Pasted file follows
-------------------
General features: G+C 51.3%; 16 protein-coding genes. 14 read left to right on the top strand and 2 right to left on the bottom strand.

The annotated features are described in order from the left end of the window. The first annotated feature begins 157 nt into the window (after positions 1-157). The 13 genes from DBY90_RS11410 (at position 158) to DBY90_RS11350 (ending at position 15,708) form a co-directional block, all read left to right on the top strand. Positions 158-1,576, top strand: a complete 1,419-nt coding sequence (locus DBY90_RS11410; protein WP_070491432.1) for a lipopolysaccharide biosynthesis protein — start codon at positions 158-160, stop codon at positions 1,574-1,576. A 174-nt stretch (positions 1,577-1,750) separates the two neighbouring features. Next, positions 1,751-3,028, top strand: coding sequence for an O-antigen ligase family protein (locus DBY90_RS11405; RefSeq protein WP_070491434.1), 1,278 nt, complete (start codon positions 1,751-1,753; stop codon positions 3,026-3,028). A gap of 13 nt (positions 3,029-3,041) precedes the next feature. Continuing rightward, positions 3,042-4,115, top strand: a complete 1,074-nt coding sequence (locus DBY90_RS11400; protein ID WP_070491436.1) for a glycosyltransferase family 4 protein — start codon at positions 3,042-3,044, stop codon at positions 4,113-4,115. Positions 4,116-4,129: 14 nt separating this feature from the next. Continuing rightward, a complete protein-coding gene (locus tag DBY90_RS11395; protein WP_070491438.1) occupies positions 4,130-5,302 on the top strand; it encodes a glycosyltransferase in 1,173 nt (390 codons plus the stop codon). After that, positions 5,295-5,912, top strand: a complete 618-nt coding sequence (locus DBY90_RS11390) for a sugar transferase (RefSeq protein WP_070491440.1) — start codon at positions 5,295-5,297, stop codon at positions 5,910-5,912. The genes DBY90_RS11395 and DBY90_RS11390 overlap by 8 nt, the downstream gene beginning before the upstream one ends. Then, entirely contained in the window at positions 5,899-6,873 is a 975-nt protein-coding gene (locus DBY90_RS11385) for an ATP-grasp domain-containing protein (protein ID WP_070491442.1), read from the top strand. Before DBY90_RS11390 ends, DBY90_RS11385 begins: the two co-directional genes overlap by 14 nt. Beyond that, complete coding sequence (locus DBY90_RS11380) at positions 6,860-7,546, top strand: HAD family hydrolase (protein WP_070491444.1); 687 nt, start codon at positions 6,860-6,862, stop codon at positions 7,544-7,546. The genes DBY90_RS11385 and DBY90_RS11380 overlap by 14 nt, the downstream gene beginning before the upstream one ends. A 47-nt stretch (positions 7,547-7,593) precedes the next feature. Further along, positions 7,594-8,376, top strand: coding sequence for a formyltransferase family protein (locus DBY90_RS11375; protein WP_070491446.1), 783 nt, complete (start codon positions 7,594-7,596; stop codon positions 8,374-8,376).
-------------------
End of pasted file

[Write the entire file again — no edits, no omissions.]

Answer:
General features: G+C 51.3%; 16 protein-coding genes. 14 read left to right on the top strand and 2 right to left on the bottom strand.

The annotated features are described in order from the left end of the window. The first annotated feature begins 157 nt into the window (after positions 1-157). The 13 genes from DBY90_RS11410 (at position 158) to DBY90_RS11350 (ending at position 15,708) form a co-directional block, all read left to right on the top strand. Positions 158-1,576, top strand: a complete 1,419-nt coding sequence (locus DBY90_RS11410; protein WP_070491432.1) for a lipopolysaccharide biosynthesis protein — start codon at positions 158-160, stop codon at positions 1,574-1,576. A 174-nt stretch (positions 1,577-1,750) separates the two neighbouring features. Next, positions 1,751-3,028, top strand: coding sequence for an O-antigen ligase family protein (locus DBY90_RS11405; RefSeq protein WP_070491434.1), 1,278 nt, complete (start codon positions 1,751-1,753; stop codon positions 3,026-3,028). A gap of 13 nt (positions 3,029-3,041) precedes the next feature. Continuing rightward, positions 3,042-4,115, top strand: a complete 1,074-nt coding sequence (locus DBY90_RS11400; protein ID WP_070491436.1) for a glycosyltransferase family 4 protein — start codon at positions 3,042-3,044, stop codon at positions 4,113-4,115. Positions 4,116-4,129: 14 nt separating this feature from the next. Continuing rightward, a complete protein-coding gene (locus tag DBY90_RS11395; protein WP_070491438.1) occupies positions 4,130-5,302 on the top strand; it encodes a glycosyltransferase in 1,173 nt (390 codons plus the stop codon). After that, positions 5,295-5,912, top strand: a complete 618-nt coding sequence (locus DBY90_RS11390) for a sugar transferase (RefSeq protein WP_070491440.1) — start codon at positions 5,295-5,297, stop codon at positions 5,910-5,912. The genes DBY90_RS11395 and DBY90_RS11390 overlap by 8 nt, the downstream gene beginning before the upstream one ends. Then, entirely contained in the window at positions 5,899-6,873 is a 975-nt protein-coding gene (locus DBY90_RS11385) for an ATP-grasp domain-containing protein (protein ID WP_070491442.1), read from the top strand. Before DBY90_RS11390 ends, DBY90_RS11385 begins: the two co-directional genes overlap by 14 nt. Beyond that, complete coding sequence (locus DBY90_RS11380) at positions 6,860-7,546, top strand: HAD family hydrolase (protein WP_070491444.1); 687 nt, start codon at positions 6,860-6,862, stop codon at positions 7,544-7,546. The genes DBY90_RS11385 and DBY90_RS11380 overlap by 14 nt, the downstream gene beginning before the upstream one ends. A 47-nt stretch (positions 7,547-7,593) precedes the next feature. Further along, positions 7,594-8,376, top strand: coding sequence for a formyltransferase family protein (locus DBY90_RS11375; protein WP_070491446.1), 783 nt, complete (start codon positions 7,594-7,596; stop codon positions 8,374-8,376).